At The Center of the Wound

We must realize that we are all wounded with the deep wound of loneliness. It is for this reason that we find it hard to be alone, we have discovered a big silent world staring back at us. What we must do, is as Jean Varnier says is “realize that this wound is inherent in the human condition, and that what we have to do is walk with it instead of fleeing from it. We cannot accept it until we discover that we are loved by God just as we are, and that the Holy Spirit, in a mysterious way, is living at the Center of the wound.” -Jean Varnier sourced from The Imago Dei Community. First seen in Living Gently in a Violent World by Stanley Hauerwas and Jean Varnier.

This world is wounded, it is weak and it is broken, and we its inhabitants are no better off. However, as Christians, the challenge is to imagine the world as it is in and through Christ. The world really Changes when Jesus enters the picture, as the old saying of evangelical Christianity goes, “If He is not Lord of all, He’s not Lord at all.” I suppose the entire project I’m getting at is one that shys away from glaring legalism on this statement and moves towards a reconciliation of the imagination as part of what it means to have salvation.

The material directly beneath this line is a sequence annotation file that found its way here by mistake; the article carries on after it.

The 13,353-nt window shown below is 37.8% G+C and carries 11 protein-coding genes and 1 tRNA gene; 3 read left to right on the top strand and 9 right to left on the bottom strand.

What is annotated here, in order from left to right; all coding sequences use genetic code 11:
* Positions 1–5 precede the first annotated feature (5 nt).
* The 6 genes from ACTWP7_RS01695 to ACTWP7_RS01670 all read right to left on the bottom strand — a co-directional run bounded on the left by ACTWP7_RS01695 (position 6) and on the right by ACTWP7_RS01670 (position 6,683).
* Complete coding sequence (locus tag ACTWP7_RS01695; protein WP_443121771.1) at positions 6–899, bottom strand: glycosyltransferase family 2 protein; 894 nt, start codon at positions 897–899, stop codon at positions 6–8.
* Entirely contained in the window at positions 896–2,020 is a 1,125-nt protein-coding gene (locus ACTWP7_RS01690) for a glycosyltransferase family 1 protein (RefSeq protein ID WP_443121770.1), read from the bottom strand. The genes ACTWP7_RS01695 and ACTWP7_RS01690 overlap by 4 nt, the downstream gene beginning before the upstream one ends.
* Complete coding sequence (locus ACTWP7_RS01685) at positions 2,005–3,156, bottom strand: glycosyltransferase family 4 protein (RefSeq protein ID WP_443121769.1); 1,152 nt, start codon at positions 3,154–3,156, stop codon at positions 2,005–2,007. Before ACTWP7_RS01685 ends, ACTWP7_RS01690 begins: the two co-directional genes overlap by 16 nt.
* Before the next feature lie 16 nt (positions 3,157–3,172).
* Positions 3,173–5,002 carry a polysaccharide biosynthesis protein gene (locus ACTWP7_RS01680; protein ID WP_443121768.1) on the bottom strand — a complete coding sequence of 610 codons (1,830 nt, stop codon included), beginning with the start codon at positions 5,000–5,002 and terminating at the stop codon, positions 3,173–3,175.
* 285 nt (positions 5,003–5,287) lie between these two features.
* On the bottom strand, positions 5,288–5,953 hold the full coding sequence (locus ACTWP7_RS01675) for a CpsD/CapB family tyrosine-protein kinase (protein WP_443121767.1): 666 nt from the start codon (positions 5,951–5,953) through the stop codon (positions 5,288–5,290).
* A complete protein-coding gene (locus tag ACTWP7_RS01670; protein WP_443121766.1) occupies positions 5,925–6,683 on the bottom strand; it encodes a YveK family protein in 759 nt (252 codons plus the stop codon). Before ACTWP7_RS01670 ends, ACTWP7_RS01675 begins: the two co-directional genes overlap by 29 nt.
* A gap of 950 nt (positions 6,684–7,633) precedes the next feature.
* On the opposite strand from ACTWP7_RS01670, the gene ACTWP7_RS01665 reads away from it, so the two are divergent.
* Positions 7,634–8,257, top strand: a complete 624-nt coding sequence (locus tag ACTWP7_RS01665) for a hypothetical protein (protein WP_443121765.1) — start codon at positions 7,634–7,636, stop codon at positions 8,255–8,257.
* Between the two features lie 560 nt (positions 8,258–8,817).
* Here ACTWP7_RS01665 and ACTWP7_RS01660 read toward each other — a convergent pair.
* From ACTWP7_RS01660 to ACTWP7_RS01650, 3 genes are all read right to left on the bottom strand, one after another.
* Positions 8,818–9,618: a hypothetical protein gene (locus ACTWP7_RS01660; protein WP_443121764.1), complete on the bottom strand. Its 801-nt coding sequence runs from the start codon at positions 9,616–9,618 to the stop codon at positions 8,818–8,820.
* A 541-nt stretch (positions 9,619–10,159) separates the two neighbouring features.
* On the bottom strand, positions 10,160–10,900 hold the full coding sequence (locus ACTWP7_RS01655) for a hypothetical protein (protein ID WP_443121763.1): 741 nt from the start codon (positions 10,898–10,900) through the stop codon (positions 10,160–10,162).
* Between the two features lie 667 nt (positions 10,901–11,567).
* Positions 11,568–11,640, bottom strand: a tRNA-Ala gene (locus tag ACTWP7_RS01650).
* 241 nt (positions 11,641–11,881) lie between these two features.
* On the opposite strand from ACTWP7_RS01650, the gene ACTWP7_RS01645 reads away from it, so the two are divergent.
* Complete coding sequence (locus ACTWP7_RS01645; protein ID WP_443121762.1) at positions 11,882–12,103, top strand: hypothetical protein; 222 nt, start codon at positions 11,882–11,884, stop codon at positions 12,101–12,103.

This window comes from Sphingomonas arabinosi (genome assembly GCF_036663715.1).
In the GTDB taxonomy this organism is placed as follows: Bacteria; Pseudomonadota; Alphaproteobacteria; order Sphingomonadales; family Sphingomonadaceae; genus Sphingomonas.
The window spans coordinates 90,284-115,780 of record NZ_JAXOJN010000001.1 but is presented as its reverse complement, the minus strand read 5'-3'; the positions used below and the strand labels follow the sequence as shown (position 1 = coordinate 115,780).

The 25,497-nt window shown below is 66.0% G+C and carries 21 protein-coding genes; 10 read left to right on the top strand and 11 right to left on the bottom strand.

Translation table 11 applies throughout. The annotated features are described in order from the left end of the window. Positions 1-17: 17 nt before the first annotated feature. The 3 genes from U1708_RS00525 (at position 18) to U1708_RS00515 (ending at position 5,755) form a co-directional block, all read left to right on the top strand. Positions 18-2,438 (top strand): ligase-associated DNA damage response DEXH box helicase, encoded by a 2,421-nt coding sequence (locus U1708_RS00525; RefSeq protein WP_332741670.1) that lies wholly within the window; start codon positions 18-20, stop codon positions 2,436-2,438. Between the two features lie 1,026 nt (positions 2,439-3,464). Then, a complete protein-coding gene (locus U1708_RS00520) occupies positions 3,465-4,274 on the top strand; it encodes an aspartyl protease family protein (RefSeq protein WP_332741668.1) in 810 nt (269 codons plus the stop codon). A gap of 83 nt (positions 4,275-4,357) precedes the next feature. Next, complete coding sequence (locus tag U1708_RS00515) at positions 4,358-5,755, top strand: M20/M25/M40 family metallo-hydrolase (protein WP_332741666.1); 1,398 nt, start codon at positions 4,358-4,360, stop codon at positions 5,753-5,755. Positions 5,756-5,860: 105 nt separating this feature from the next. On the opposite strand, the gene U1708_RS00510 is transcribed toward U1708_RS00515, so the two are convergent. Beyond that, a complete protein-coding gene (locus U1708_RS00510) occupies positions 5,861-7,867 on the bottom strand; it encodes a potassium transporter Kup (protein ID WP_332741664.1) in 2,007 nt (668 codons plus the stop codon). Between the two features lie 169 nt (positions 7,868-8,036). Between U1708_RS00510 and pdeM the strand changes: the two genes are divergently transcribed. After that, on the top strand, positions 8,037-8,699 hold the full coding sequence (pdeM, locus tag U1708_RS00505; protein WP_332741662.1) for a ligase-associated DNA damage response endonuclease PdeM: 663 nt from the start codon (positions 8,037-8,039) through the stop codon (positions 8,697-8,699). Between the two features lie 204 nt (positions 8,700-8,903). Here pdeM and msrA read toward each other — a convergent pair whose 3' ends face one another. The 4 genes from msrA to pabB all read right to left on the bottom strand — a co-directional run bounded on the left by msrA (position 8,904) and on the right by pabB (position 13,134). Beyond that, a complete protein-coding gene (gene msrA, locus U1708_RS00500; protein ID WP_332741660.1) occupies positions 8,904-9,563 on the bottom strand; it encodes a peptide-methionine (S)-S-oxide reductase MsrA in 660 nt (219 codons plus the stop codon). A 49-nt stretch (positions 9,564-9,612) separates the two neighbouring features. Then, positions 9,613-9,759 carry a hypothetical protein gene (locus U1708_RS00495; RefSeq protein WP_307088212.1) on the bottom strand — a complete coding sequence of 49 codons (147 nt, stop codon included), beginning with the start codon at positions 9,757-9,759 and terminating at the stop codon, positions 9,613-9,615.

If i had to describe what I’m trying to do as a theologian with one Statement here it is: Trying to undo the idea that God doesn’t matter for the way we see every detail of the world, and not just in our own moral choices and actions. That relationships to the world and to others matter and that personal relationship with Jesus doesn’t actually save anyone if it is not transforming their relation to the world and to others.

Some might see this as a dangerous enterprise, but i think not. I think theology needs to be daring and have the courage to break away from the over staunch rigorously idiotic nature of American culture in the churches. Some think I have abandoned the idea of personal relationship with Jesus in favor of a more universal and communal approach, and mayhap I have, but not without closely reading the scriptures and attempting to know the God presented in their witness to Jesus Christ.